Cummings Blood Cure
Cummings Blood Cure
F. P. Cummings Co., Roanoke, Virginia
Labeled Clear Medicine Bottle
Provenance: Bob Jochums Collection
Our display specimen of a Cummings’ Blood Cure is rare as an embossed cure, but even more rare with probably the best-known example of the original label. From the Kevin Kelly collection, the bottle is boldly embossed on the three unlabeled sides, ‘CUMMINGS’ and ‘BLOOD CURE’ from top to bottom in a sans serif typestyle on the two narrow sides and with large ‘C B C’ lettering in a sans serif typestyle stacked in an indented panel on the broad side opposite the fancy label. The bottle is rectangular, clear, smooth-based, and measures 8 ¾ inches by 3 inches by 1 ¾ inch. The mouth is a strong and neatly applied double ring collar.
The label confirms that the product was offered by the F. P. Cummings Co. of “Roanoke, Virginia, U.S.A.” The directions for use state, “Dose for an adult a teaspoonfull (sic) to a tablespoonfull (sic) three times a day in a wine glass of water. Children in proportion to age. The dose should be regulated according to condition of the patient.”
The origin of disease as understood in the late 20th century is well stated by Dr. Edward B. Foote in his 900-page tome Plain Home Talk and Medical Common Sense published in 1872: “Disease of every character, except that which may be induced by poison or by accident to body or limb, originates in a derangement of the circulation of vital electricity, disturbance of the mind, or an abnormal condition of the blood.” Blood cures, therefore, were commonly available nostrums that were affordable to citizens who desired treatment for an ailment but could not afford to seek professional medical care.
Blood cures were promoted to treat a myriad of diseases since “in plain language, the blood is fluid bone, fluid cartilage, fluid muscle, fluid nerve, and fluid every thing (sic) that goes to make up the human body,” according to Dr. Foote. Body organs (liver, lungs, stomach, kidneys, and others) suffer when they are “deprived of the nourishing properties of good blood” and “the human machinery becomes clogged with poisonous humors” and “no organ or fibre (sic) of the body is safe when they are present.” Blood cures were the quintessential cure-all of their day.
The life of Francis P. Cummings spanned just fifty-nine years. Born in the Confederate state of Virginia (November 15, 1860), five months before the beginning of the Civil War, Cummings lived in numerous Virginia towns (Dublin, Alleghany, Pocahontas, Roanoke, Christiansburg), all in a 110-mile stretch in the western part of the state, just south of the West Virginia state line and north of North Carolina, for his entire life.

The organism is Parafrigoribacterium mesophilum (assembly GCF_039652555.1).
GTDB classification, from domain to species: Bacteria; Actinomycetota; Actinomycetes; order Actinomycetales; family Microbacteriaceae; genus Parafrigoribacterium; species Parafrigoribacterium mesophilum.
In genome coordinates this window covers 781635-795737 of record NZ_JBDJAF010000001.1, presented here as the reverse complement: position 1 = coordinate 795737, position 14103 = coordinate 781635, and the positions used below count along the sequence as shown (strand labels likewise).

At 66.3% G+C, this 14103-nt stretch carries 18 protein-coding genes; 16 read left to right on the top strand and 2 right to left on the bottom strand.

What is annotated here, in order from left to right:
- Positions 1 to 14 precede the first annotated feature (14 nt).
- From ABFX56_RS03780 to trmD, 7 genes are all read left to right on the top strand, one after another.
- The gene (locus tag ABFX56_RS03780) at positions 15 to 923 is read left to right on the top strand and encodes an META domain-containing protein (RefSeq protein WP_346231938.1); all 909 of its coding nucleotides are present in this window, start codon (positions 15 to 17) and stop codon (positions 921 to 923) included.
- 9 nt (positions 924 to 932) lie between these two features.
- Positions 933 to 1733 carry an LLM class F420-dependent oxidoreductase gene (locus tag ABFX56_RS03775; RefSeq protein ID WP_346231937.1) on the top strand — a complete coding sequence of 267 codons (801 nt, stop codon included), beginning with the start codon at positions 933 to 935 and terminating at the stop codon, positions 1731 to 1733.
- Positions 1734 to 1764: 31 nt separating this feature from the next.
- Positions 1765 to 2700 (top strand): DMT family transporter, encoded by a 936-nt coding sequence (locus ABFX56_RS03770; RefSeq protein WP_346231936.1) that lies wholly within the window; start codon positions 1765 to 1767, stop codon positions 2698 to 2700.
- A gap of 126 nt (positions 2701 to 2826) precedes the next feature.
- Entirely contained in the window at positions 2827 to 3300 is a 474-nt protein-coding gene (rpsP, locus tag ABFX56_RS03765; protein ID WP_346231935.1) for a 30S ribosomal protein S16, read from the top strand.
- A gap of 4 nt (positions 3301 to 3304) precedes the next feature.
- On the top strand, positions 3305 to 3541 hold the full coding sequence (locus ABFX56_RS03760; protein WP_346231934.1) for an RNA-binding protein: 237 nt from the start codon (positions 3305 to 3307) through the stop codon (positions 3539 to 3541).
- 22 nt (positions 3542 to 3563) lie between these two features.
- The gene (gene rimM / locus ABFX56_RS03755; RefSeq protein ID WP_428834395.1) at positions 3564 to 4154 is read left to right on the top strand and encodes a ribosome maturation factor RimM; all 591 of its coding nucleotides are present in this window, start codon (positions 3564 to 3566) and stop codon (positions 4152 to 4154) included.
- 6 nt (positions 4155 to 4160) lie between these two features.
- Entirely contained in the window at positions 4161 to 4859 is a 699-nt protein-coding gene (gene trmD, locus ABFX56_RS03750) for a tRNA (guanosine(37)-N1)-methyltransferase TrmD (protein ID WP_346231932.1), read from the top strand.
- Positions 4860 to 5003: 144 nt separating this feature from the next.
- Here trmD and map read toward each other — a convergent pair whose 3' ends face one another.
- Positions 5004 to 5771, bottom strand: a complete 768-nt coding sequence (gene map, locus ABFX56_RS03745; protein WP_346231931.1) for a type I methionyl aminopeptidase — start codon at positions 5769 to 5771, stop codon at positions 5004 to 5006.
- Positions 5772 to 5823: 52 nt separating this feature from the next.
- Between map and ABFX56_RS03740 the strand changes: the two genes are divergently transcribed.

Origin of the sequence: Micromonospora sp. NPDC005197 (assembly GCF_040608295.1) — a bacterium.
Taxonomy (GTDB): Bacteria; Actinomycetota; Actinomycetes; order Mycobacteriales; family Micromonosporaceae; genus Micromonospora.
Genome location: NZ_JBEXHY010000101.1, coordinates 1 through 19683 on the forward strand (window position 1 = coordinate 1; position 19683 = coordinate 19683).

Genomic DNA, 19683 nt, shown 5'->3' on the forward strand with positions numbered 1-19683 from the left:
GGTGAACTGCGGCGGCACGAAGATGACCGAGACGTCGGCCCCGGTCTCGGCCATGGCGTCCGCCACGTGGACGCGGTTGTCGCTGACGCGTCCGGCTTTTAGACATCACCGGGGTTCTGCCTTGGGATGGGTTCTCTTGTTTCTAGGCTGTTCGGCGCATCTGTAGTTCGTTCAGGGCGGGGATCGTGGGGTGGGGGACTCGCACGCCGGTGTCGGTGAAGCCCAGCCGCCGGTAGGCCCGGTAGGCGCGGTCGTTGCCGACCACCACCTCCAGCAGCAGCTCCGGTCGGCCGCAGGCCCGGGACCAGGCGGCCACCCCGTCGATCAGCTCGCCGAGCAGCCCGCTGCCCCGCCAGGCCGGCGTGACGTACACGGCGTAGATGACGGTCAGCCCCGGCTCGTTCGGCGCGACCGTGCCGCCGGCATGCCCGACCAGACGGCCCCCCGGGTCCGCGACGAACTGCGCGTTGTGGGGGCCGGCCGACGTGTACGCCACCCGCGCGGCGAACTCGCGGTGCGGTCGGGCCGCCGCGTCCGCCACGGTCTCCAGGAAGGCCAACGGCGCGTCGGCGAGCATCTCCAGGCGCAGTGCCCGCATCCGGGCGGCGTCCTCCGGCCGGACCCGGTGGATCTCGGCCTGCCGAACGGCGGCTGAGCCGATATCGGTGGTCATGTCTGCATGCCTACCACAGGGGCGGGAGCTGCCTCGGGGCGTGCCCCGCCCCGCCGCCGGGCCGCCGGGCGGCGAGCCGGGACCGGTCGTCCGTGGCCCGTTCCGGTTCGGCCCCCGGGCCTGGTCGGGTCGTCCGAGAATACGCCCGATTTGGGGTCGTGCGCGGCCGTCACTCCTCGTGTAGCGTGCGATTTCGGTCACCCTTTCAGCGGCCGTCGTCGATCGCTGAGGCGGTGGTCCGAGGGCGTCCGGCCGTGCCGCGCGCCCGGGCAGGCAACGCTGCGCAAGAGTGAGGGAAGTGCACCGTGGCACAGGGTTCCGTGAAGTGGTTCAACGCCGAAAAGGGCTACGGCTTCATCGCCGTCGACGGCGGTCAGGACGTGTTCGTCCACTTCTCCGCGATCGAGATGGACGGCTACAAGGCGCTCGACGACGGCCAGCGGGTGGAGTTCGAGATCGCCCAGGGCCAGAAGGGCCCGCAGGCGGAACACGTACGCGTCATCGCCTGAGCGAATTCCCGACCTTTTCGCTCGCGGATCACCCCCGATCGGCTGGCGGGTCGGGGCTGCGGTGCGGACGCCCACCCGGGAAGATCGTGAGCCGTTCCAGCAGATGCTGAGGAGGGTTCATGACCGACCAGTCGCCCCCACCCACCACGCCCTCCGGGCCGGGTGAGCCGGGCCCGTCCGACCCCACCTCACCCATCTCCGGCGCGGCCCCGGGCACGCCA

Cummings’ parents, Bernard and Margrett Cumming (no “s” per the 1870 decennial federal census) immigrated from Ireland in 1846, and they lived in Dublin, Virginia, named after Dublin, Ireland. Bernard became a section master (supervisor of workers responsible for assisting in yard operations) for the railroad, and Patrick was a railroad hand by the time he was nineteen years old. Living with the Cumming parents in 1870 were a 37-year-old house servant and her one-year-old female child.
At the age of twenty-two, Francis (listed in the 1900 federal census as Frank P. Cummings) married Georgia E. Pepper Cummings (age twenty, also listed as Georga). They had four children, all daughters, one of whom died in 1892 at the age of eleven months.
In 1893 at the age of thirty-three, Francis Patric (no “k”) Cummings was a manufacturing druggist in Pocahontas, Virginia, and he trademarked his Cummings’ Blood Cure and a monogram of the letters “C B C” with the United States Patent Office. A bill of sale in the same year shows products being sold by F. P. Cummings Drugs, Chemicals, Fancy Toilet Articles and the connection to the “Proprietor of Cummings Blood Cure.”
A 1902 city directory from Roanoke, Virginia, listed F. P. Cummings as president of the F. P. Cummings Co., operating as a manufacturing druggist. Newspaper advertisements for Cummings’ Blood Cure and other products he produced, such as Cummings’ Female Tonic, Cummings’ Blood and Liver Pills, and Peerless Worm Syrup, continued to appear until 1904.
By 1910 Cummings’ occupation had changed to being in the hotel industry in Christiansburg, Virginia. Living with and working for Francis and Georgia were a 39-year-old widowed cook and a 22-year-old male waiter. Francis P. Cummings was buried in Christiansburg following his death on January 3, 1920. He was survived by his wife Georgia, who died of pneumonia in 1933.
Primary Image: Cummings’ Blood Cure imaged on location by Alan DeMaison, FOHBC Virtual Museum Midwest Studio.
Research: Bob Jochums, Berkeley Lake, Georgia
Support: Reference to Plain Home Talk and Medical Common Sense, Edward B. Foote, M.D., Wells & Company, New York, 1872; pages 26, 34, 36-37.
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